e. Should not assume that knowledge is the only factor that constrains how we should aes appreciate
i. For example, Emily Brady claims we need multi sensuous
engagement and to use imagination.
41. ENV HARM AND ENV AES VALUE
42. Does knowledge about env harmful affects of an env object affect its aesthetic value?
a. Stecker's answer: No.
43. Purple Loosestrife and Pollution Sunset cases
a. For a philosophical discussion of these cases see Foster, "Aesthetic Disillusionment: Environment, Ethics, Art"
44. Purple Loosestrife in bloom seems obviously beautiful w/o knowledge that it is an invasive exotic
i. It is an introduced garden plant that escaped and takes over and dries up wetlands and provides poor habitat and food for wildlife compared to the natives it out competes
b. Some people report that when they learn what purple loosestrife does to the environment their aes experience changes (no longer think it beautiful)
c. Has this knowledge corrected their judgment of the scene's beauty by changing their experience?
45. Sunsets we find most beautiful caused by refractions of light due to higher than normal particles in the air
a. A typical cause of increase in particles is air pollution
b. "So sunsets we typically appreciate most are caused by air pollution"
c. Does this change our experience of sunsets and should it alter our judgment of their beauty?
46. Two typical responses to apparent env beauty that involves env harm
a. Cease to find them beautiful
b. Continue to find them beautiful, but deplore them on ethical grounds
47. No uniform change in expereince across observers sensitive to env issues
a. This is an empirical claim, but what is really at stake is the normative one of which of these is a better or the proper response (if either)?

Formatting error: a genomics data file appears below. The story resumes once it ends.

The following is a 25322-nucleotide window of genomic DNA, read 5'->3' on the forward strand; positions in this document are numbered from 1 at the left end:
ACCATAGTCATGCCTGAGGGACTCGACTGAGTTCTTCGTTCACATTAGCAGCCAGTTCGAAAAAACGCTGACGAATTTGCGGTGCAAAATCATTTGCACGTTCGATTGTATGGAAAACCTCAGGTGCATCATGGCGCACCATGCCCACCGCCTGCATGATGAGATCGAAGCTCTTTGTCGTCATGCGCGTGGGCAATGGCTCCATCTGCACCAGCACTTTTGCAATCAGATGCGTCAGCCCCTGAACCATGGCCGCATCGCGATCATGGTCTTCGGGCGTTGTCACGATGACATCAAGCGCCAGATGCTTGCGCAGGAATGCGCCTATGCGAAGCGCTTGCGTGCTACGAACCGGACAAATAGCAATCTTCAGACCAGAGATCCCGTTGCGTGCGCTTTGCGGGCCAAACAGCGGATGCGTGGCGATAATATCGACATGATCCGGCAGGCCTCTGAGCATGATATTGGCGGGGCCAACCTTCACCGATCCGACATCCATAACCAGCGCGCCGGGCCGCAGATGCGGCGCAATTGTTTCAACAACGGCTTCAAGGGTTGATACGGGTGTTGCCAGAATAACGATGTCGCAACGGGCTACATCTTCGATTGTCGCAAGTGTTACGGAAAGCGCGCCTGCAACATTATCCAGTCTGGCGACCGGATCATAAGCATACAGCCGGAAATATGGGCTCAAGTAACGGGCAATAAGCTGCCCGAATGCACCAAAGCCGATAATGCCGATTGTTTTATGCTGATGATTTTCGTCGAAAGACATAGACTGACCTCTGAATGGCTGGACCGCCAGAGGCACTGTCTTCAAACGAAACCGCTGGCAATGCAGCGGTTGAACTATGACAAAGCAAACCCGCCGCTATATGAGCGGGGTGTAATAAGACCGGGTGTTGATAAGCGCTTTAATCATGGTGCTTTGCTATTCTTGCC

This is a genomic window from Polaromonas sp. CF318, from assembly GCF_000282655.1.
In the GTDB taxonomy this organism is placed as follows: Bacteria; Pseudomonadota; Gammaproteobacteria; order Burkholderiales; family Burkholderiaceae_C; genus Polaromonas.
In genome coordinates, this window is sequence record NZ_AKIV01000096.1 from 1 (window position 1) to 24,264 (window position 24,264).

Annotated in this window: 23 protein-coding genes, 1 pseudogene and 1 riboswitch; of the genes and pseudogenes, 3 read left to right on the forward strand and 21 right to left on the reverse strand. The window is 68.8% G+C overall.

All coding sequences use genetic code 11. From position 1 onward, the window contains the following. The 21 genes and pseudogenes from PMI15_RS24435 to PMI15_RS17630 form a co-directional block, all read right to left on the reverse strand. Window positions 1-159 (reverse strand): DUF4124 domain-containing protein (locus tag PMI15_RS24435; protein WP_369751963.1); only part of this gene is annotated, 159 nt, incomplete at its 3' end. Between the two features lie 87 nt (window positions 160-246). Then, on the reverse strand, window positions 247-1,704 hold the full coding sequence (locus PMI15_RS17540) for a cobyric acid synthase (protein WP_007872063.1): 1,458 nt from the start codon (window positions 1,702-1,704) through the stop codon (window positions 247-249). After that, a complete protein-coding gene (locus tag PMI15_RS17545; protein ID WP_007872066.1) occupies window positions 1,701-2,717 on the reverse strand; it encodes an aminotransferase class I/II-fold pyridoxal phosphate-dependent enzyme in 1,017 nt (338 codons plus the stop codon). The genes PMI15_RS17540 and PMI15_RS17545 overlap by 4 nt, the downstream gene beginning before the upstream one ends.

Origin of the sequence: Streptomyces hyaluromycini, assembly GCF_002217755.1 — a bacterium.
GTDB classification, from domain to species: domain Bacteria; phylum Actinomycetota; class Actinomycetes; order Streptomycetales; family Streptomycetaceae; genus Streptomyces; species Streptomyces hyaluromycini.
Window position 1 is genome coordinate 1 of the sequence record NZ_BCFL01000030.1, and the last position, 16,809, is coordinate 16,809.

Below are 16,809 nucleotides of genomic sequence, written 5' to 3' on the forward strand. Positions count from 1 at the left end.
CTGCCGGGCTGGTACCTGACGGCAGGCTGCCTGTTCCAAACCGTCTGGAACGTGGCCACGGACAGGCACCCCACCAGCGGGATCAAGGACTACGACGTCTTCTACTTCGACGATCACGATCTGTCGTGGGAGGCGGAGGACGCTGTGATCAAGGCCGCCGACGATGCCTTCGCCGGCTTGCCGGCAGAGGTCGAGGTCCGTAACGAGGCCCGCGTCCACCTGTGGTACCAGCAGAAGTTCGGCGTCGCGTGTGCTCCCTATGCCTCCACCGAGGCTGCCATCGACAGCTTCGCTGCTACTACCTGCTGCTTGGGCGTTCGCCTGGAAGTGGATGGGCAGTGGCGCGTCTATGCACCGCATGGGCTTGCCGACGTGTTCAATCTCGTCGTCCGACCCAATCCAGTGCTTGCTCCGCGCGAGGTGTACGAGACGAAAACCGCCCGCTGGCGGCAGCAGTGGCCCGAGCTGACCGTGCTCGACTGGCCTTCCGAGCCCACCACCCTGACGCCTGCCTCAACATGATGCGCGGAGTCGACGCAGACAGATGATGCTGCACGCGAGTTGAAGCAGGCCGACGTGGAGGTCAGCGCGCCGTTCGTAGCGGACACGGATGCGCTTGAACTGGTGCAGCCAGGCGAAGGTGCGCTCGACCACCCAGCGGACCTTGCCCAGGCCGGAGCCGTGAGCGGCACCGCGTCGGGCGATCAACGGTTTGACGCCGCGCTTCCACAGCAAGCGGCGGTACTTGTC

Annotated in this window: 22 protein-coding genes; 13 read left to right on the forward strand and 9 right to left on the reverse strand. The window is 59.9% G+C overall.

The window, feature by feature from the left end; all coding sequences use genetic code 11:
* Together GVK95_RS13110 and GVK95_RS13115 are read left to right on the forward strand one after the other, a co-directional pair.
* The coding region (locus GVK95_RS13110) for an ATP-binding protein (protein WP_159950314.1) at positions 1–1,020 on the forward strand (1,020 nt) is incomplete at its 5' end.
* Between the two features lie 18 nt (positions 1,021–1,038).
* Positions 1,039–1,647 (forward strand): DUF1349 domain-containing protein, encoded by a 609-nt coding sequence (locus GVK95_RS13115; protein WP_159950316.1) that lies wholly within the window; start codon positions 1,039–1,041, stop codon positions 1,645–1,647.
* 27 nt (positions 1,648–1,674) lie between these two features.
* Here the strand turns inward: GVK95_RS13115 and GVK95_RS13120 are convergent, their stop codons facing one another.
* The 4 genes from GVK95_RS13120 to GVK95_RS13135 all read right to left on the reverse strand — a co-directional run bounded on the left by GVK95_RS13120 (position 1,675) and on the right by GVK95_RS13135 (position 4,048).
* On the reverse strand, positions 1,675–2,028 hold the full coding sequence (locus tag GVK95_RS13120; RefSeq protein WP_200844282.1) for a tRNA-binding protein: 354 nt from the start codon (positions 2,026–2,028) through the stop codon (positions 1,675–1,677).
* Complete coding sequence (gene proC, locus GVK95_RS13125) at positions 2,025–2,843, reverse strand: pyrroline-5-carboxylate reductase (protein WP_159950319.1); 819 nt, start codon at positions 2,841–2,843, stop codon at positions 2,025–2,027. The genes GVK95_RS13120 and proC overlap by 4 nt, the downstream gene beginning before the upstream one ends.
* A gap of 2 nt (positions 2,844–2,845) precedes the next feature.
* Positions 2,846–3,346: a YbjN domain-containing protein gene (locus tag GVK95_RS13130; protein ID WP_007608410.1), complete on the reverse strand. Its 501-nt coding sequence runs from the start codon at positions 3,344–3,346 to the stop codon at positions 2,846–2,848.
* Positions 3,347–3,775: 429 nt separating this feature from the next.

b. The empirical observation does not settle the normative issue
48. Stecker takes the side that they are still beautiful, but ethically bad
a. Should (morally) get rid of the loosestrife and those sunsets, but we are sacrificing something, namely beautiful sights
i. One could grant this sacrifice and still say that the objects are not beautiful (thought "the sights" are)
b. Our tendency to believe only ugly things cause env harm misleads us here
49. But if ethics can sometimes be integrated into aesthetic responses and judgments, then one might judge pollution sunsets and purple loosestrife as not aesthetically positive (beautiful)
a. Consider Matthews' case of a multi-colored patch on a child's
face: Do we really want to say that something beautiful is lost
when we prevent the child abuse that leads to this?
50. WHEN IS NATURE APP AESTHETIC?
a. Three considerations/answers
51. (1) When it is the appreciation of aesthetic properties
52. Aes properties include
a. General value properties (beauty and ugliness)
b. Formal features (balance/diversity)
c. Expressive properties (sadness), e.g., Van Gogh's Sorrow
d. Evocative features (power of being awe inspiring)